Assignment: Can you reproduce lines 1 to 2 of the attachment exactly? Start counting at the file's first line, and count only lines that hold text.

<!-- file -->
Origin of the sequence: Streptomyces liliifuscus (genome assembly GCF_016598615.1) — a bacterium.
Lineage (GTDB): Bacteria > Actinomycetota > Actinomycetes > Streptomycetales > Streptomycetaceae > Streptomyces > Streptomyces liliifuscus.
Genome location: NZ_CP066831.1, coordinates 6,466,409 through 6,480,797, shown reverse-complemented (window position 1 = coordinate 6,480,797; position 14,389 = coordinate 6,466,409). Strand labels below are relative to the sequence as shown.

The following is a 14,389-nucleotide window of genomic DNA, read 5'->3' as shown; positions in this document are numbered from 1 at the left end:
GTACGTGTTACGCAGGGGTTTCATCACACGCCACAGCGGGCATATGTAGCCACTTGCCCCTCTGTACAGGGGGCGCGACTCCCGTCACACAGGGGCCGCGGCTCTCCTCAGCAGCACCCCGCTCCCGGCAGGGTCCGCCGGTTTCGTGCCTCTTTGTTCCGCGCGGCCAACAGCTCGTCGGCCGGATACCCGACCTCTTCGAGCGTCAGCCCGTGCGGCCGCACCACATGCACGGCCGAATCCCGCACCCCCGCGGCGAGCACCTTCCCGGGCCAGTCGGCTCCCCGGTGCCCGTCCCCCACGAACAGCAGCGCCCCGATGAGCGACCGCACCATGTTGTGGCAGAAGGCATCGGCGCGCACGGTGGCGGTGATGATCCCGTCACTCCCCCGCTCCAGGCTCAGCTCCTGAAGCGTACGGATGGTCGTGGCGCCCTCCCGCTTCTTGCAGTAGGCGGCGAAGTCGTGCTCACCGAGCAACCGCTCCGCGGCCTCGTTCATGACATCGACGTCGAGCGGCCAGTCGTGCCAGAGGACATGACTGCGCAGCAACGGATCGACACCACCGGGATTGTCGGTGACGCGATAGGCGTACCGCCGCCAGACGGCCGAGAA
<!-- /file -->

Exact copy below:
Origin of the sequence: Streptomyces liliifuscus (genome assembly GCF_016598615.1) — a bacterium.
Lineage (GTDB): Bacteria > Actinomycetota > Actinomycetes > Streptomycetales > Streptomycetaceae > Streptomyces > Streptomyces liliifuscus.